World Ch. Schedule : WED 09:05 KST
* Date : 2015-11-25
Cries and hope of independence that spread over the land of Joseon
There were blue-eyed independence activists in that struggle.
Dark shadows cast for 36 years over Koreans since their loss of national sovereignty. During the Forced Occupation Period in 1890, there were many foreign missionaries that arrived in Incheon through Jemulpo Port. King Gojong banned missionary activities, so they actively participated in educational and medical work. When Joseon began to fall, they sympathized with the pain and looked over the situation with burning hearts.
Blue-eyed Independence Activists
Dr. Schofield was a Canadian veterinarian and missionary who worked as a professor at Yonsei University's Severance Medical College. In the heat of the independence movement that people of all ages participated in, he could feel his students' determination for independence. He photographed the March 1st Movement and the Jeam-ri Incident and exposed Japan's brutality by publishing articles to English newspapers.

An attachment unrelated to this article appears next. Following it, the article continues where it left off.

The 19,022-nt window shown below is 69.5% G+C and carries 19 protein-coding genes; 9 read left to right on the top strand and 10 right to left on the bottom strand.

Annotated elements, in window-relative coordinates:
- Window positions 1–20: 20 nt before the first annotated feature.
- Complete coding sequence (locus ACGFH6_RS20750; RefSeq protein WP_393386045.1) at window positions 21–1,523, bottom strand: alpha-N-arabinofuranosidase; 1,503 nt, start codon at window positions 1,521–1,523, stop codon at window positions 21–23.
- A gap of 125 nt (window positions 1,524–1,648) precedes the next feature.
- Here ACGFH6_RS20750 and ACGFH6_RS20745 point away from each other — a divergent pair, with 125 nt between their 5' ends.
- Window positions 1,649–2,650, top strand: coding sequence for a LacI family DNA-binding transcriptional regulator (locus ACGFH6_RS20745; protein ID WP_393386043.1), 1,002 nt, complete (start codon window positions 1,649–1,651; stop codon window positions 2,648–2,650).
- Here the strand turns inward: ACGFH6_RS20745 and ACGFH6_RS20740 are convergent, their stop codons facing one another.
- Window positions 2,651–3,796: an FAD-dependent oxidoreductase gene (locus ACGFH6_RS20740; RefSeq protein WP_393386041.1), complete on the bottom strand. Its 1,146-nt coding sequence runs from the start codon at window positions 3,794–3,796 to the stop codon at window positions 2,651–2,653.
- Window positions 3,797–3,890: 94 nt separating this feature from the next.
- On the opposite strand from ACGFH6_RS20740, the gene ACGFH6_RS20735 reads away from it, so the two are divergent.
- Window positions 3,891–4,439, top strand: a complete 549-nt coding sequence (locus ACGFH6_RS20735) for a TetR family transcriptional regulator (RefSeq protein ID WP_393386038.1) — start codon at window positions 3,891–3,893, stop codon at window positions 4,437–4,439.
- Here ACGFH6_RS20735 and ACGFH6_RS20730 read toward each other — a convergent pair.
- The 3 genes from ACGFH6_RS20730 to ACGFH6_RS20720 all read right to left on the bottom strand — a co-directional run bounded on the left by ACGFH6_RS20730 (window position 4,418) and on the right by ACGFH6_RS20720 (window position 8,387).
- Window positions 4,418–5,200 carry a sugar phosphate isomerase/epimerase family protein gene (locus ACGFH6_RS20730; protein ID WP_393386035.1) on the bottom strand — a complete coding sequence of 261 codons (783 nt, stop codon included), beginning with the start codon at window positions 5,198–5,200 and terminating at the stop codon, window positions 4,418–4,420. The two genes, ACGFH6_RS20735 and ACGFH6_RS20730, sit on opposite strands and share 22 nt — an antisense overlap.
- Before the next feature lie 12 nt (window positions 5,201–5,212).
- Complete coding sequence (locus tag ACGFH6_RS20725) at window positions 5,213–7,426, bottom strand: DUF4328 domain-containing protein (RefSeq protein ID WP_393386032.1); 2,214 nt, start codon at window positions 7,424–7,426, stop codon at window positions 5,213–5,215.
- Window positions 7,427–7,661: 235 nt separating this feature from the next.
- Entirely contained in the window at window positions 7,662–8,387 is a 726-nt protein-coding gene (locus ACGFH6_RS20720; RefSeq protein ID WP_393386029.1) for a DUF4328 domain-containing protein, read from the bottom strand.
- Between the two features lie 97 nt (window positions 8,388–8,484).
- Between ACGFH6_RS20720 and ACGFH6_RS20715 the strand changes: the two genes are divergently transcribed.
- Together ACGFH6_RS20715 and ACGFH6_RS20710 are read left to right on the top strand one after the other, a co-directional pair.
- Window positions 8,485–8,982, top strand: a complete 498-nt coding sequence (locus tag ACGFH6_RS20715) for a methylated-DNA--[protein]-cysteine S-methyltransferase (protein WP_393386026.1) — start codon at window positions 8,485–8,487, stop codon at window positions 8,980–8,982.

Paichai Hakdang was Korea's first modern educational institute. Meaning "to cultivate talents," Paichai Hakdang was a name that King Gojong gave to Dr. Appenzeller. Korea's national policy banned missionary work at the time so he began teaching two students instead. That was the beginning of Paichai Hakdang. Dr. Appenzeller built a printing office in the school basement and published the Bible, magazines, and The Independent. He also had his students work for tuition and instilled a sense of independence among them.
Dr. Eugene Bell arrived in Korea around the same time as Dr. Appenzeller and participated in many activities in the southwestern region of Korea. His son-in-law, William Linton, devoted his life to education in Jeonju. He refused Japan's demand to practice shrine worship and raised his students' awareness of independence. Consequently, Japan found him to be a big nuisance because they couldn't exert physical violence against the Western missionaries and eventually deported him to the U.S. in 1940.
Duration of Japanese colonialism 36 years Number of independence activists 3,000,000
Korea's independence was the fruit of countless sacrifices and there were blue-eyed independence activists who supported and fought alongside Korea.
Now, it's time to understand them with a broader perspective.
They'll become independence activists that the world can sympathize with and commemorate.